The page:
Well, just to let you know, the synopsis is actually not at all what happens in the book. Not really. And their lovely boat ride on the cover? I just flipped through the book again trying to find a boat ride. Lots of motorcycles, very few boats. And for a good portion of the book, the heroine is kinda beat up. Literally. Also, there is an entire other couple whose romance (read: sexy fun times) takes place at least half the time, and they aren’t mentioned on the back cover at all. Which is sad, because of the two couples, I liked the second couple more.(less)
This was an interesting novel, though definitely too short. It didn't feel like a complete story (although yes, I know it's part of a larger series).
I...moreThis was an interesting novel, though definitely too short. It didn't feel like a complete story (although yes, I know it's part of a larger series).
I liked the play on the Norse mythology, and how Loki is portrayed here (though it was definitely hard to picture him as a redhead, rather than as Tom Hiddleston's dark-haired Loki). His story is heartbreaking, and is portrayed as such. Amy Lewis is an interesting character, though I hope we get to learn more about her in the future books - I feel as if we only got a cursory look at her as an individual.(less)
Interesting thriller - FBI, CIA, political thriller. There is a lot going on here, and it is fast-paced and interesting. You follow the main character...moreInteresting thriller - FBI, CIA, political thriller. There is a lot going on here, and it is fast-paced and interesting. You follow the main characters back and forth across the Atlantic as you try to match up what is going on in Europe with the conspiracies in Washington, DC. To me it reads a lot like a movie - would probably make a pretty interesting movie, actually.(less)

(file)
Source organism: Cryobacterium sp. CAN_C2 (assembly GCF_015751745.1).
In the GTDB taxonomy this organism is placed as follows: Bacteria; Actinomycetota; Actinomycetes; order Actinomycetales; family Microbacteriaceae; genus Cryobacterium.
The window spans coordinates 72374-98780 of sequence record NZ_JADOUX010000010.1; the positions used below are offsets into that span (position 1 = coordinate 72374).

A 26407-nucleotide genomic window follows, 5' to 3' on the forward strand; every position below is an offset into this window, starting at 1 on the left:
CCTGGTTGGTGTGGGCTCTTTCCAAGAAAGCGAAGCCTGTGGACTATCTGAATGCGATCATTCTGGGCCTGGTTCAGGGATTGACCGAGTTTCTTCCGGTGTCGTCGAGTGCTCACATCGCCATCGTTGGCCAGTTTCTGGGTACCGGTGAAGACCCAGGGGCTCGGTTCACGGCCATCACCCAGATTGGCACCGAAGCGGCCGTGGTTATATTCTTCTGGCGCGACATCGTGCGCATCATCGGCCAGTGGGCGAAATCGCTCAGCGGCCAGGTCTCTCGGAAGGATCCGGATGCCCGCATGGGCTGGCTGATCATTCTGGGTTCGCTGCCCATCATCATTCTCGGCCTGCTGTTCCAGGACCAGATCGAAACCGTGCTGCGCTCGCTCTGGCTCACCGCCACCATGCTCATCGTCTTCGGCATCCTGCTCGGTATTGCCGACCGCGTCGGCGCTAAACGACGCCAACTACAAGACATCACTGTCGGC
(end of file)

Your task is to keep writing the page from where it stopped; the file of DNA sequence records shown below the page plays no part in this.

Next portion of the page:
This was a fun read, though not particularly engrossing. Our Romantic Couple are both pretty interesting, and I like how each is basically doing the s...moreThis was a fun read, though not particularly engrossing. Our Romantic Couple are both pretty interesting, and I like how each is basically doing the same thing to the other. Though the heroine's reaction to it is a little annoying - she can only complain so much, since she wasn't exactly being truthful herself. You know, at all.(less)
This book really surprised me. I really liked it! Normally I'm not too big on contemporary romance, or cowboy romance, but both our hero and heroine w...moreThis book really surprised me. I really liked it! Normally I'm not too big on contemporary romance, or cowboy romance, but both our hero and heroine were really interesting, there was an edge of danger that made sense and worked really well, and the setting was the perfect backdrop to the whole story. I think I will be looking for subsequent books in this series!(less)
This was actually really fun! I have to be honest, I haven't read any of the books in this series, and just picked up this one because we start out wi...moreThis was actually really fun! I have to be honest, I haven't read any of the books in this series, and just picked up this one because we start out with a heroine who is diagnosed schizophrenic. It was too intriguing to pass up!
Overall, I enjoyed the story, and how we get little bits of information as the MC figures it all out. What I need to do now is go back and read some of the previous books in this series so I can get it to make a little more sense!(less)